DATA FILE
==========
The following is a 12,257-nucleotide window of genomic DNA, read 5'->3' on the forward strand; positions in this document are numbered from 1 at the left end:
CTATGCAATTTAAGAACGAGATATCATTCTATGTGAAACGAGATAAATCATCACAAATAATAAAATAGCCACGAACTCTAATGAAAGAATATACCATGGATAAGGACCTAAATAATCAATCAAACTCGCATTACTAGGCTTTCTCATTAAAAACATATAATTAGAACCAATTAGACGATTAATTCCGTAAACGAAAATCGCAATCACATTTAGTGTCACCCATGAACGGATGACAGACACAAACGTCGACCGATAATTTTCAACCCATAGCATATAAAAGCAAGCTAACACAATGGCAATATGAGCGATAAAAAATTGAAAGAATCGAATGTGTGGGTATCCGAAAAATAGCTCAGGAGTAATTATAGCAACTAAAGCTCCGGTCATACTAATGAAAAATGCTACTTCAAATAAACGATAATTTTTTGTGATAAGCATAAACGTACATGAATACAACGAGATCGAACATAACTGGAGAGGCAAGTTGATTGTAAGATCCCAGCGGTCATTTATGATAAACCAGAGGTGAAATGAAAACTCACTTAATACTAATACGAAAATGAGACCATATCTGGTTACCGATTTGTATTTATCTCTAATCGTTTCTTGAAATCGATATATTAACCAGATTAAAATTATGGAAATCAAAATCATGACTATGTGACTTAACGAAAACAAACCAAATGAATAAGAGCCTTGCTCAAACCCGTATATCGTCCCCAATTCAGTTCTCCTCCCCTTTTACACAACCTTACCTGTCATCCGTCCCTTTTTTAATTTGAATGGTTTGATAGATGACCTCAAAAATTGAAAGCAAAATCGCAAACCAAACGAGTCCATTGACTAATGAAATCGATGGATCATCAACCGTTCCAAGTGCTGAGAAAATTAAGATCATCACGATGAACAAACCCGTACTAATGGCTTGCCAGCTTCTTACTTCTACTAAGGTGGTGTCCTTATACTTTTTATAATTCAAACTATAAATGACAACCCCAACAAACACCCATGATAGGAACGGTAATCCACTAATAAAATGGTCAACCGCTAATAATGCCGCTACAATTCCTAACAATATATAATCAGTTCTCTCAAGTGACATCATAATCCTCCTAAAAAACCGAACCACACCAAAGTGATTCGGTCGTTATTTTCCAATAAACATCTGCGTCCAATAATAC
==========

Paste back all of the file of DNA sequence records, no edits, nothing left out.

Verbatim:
The following is a 12,257-nucleotide window of genomic DNA, read 5'->3' on the forward strand; positions in this document are numbered from 1 at the left end:
CTATGCAATTTAAGAACGAGATATCATTCTATGTGAAACGAGATAAATCATCACAAATAATAAAATAGCCACGAACTCTAATGAAAGAATATACCATGGATAAGGACCTAAATAATCAATCAAACTCGCATTACTAGGCTTTCTCATTAAAAACATATAATTAGAACCAATTAGACGATTAATTCCGTAAACGAAAATCGCAATCACATTTAGTGTCACCCATGAACGGATGACAGACACAAACGTCGACCGATAATTTTCAACCCATAGCATATAAAAGCAAGCTAACACAATGGCAATATGAGCGATAAAAAATTGAAAGAATCGAATGTGTGGGTATCCGAAAAATAGCTCAGGAGTAATTATAGCAACTAAAGCTCCGGTCATACTAATGAAAAATGCTACTTCAAATAAACGATAATTTTTTGTGATAAGCATAAACGTACATGAATACAACGAGATCGAACATAACTGGAGAGGCAAGTTGATTGTAAGATCCCAGCGGTCATTTATGATAAACCAGAGGTGAAATGAAAACTCACTTAATACTAATACGAAAATGAGACCATATCTGGTTACCGATTTGTATTTATCTCTAATCGTTTCTTGAAATCGATATATTAACCAGATTAAAATTATGGAAATCAAAATCATGACTATGTGACTTAACGAAAACAAACCAAATGAATAAGAGCCTTGCTCAAACCCGTATATCGTCCCCAATTCAGTTCTCCTCCCCTTTTACACAACCTTACCTGTCATCCGTCCCTTTTTTAATTTGAATGGTTTGATAGATGACCTCAAAAATTGAAAGCAAAATCGCAAACCAAACGAGTCCATTGACTAATGAAATCGATGGATCATCAACCGTTCCAAGTGCTGAGAAAATTAAGATCATCACGATGAACAAACCCGTACTAATGGCTTGCCAGCTTCTTACTTCTACTAAGGTGGTGTCCTTATACTTTTTATAATTCAAACTATAAATGACAACCCCAACAAACACCCATGATAGGAACGGTAATCCACTAATAAAATGGTCAACCGCTAATAATGCCGCTACAATTCCTAACAATATATAATCAGTTCTCTCAAGTGACATCATAATCCTCCTAAAAAACCGAACCACACCAAAGTGATTCGGTCGTTATTTTCCAATAAACATCTGCGTCCAATAATAC